Diet & Nutrition

Swedish massage: the touch cure

We all know how good a massage feels but now researchers writing in the Journal of Alternative and Complementary Medicine have found just how good it is for you, as well.
A research team from the department of Psychiatry and Behavioral Neurosciences at the Cedars-Sinai Medical Center in Los Angeles divided a group of adult test subjects into two groups: members of one were given a 45-minute session of Swedish massage; those in the other group received a 45-minute session of light massage.
By analysing the subjects' blood samples at intervals following the two different massage treatments, the researchers found that those study participants having the Swedish massage exhibited substantial changes in their immune response, including greater numbers of lymphocytes (white blood cells that engulf and destroy incoming potentially hazardous viruses and bacteria) and a significantly lower level of the stress hormone cortisol.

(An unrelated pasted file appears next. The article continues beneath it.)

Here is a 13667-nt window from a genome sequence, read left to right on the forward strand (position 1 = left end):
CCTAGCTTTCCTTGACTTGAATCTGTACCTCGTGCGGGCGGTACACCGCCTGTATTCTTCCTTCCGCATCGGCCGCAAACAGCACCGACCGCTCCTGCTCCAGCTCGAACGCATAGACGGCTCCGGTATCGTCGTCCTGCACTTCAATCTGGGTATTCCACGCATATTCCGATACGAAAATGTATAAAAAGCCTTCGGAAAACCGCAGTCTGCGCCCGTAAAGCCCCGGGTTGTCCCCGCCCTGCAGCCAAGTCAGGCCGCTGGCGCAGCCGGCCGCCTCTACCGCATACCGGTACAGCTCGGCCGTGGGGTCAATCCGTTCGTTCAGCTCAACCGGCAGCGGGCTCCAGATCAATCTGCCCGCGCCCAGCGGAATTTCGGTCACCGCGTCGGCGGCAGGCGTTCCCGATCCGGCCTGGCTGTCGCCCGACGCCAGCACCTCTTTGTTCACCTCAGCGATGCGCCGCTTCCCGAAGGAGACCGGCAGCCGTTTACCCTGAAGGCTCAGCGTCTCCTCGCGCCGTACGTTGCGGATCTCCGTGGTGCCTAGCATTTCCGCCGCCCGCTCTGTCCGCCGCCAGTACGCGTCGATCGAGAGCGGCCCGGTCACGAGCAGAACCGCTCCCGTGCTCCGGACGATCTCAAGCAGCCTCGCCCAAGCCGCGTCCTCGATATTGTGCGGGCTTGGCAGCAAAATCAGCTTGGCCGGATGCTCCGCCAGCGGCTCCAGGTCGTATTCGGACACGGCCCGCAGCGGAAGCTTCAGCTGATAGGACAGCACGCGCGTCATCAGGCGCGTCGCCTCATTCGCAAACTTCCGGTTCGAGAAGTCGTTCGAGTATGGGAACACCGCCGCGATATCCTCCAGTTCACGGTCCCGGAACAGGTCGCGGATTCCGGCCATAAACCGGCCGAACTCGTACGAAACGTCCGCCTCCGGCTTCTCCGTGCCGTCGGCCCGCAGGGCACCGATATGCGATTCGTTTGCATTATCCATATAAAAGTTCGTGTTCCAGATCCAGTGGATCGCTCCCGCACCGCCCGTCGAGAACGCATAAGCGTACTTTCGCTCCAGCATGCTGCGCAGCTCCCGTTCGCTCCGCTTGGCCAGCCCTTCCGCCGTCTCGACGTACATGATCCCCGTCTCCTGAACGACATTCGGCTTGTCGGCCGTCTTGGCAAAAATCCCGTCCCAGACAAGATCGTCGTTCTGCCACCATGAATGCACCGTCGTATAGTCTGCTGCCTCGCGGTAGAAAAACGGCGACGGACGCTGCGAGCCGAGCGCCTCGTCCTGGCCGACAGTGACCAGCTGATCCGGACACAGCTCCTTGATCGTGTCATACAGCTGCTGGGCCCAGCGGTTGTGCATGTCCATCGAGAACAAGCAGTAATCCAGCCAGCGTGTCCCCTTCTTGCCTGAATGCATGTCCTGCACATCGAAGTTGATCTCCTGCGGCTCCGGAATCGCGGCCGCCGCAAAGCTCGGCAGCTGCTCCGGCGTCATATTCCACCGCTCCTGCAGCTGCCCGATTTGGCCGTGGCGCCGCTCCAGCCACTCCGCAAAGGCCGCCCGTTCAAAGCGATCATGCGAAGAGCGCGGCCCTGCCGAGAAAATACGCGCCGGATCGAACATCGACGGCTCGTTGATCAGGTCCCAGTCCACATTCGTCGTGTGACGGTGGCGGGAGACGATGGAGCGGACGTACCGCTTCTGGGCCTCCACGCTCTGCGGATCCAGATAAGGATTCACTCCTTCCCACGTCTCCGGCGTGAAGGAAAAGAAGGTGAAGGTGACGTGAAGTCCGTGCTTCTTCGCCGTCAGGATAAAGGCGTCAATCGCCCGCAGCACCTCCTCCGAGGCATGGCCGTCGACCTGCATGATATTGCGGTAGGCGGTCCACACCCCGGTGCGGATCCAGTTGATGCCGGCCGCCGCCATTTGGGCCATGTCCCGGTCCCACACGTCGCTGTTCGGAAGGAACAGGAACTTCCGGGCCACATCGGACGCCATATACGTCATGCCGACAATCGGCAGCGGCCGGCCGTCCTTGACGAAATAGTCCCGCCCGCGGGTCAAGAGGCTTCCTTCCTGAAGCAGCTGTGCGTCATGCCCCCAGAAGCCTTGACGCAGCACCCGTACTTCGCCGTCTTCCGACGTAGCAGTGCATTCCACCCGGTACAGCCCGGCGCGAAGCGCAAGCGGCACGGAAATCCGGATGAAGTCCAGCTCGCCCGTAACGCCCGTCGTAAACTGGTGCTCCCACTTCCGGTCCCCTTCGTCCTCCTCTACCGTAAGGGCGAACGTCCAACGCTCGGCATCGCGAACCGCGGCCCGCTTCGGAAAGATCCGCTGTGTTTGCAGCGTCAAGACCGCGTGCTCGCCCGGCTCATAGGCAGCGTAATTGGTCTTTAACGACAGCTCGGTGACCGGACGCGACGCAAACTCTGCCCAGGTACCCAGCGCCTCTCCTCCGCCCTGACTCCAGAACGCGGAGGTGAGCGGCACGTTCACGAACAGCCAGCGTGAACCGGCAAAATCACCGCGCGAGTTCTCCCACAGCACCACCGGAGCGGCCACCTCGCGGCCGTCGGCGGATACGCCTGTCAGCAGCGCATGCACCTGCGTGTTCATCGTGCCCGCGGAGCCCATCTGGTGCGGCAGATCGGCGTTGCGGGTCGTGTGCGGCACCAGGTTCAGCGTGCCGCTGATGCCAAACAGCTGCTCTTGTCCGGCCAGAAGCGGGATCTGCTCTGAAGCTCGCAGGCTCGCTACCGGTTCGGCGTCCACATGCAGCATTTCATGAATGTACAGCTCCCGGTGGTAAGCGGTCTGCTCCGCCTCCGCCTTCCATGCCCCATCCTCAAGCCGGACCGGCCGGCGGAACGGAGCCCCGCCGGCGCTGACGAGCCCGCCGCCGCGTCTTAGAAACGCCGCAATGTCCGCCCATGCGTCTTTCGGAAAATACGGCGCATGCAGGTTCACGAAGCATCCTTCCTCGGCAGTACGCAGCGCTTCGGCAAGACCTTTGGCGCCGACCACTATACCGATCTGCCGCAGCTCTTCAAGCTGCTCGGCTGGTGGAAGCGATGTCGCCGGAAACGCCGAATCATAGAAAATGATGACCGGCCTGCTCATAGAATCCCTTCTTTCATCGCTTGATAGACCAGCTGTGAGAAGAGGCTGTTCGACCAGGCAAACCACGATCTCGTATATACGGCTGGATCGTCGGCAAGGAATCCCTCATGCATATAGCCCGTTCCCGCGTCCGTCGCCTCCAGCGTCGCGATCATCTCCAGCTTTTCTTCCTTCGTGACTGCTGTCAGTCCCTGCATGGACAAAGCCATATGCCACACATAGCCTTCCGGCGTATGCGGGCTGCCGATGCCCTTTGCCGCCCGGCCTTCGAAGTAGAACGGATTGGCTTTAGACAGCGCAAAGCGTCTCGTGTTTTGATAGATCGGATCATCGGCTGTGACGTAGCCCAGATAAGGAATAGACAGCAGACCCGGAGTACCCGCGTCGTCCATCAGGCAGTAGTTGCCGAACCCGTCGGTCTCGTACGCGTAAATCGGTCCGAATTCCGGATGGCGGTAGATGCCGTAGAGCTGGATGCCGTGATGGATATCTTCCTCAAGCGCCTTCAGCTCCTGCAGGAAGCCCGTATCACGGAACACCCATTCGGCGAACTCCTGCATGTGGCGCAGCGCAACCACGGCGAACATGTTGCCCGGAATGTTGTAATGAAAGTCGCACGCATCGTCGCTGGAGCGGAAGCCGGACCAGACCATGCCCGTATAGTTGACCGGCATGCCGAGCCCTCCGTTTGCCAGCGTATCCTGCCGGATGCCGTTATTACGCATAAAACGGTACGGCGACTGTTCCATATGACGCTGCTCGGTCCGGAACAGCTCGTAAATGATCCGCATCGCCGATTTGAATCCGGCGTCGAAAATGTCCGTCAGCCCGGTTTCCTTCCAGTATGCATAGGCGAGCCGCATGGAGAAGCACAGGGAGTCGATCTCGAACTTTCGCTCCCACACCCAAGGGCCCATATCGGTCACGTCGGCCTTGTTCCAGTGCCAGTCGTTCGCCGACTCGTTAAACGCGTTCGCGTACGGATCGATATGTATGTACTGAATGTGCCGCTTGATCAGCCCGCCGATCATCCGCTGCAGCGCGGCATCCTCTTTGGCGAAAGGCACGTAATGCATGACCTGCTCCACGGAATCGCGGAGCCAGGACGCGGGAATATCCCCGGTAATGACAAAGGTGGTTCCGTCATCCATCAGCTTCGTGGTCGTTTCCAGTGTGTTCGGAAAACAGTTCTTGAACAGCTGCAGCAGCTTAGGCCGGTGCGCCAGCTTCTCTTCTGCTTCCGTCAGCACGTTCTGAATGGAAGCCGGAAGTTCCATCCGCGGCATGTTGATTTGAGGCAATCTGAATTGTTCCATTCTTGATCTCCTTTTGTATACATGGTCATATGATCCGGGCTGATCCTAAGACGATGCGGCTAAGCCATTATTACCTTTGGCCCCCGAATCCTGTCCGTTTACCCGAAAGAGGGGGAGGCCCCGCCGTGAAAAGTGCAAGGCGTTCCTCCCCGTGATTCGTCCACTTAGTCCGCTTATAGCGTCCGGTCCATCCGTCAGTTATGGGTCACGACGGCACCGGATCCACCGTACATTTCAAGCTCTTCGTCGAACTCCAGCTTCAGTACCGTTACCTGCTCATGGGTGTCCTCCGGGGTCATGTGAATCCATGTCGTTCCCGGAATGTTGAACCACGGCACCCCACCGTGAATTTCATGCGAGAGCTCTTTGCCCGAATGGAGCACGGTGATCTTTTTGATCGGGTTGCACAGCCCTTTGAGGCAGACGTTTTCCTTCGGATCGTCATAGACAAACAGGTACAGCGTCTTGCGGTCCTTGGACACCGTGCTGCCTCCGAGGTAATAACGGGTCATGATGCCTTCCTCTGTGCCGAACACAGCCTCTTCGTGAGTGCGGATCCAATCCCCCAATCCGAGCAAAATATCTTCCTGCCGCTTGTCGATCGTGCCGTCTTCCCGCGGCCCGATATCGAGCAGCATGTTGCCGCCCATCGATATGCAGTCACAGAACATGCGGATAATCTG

Swedish massage is a relaxing yet invigorating style of massage, with particular emphasis on kneading, stretching and friction to relax the muscles, as well as long, soothing strokes towards the heart to boost circulation. To find a qualified Swedish massage therapist near you, visit the Australian Traditional Medicine Society.

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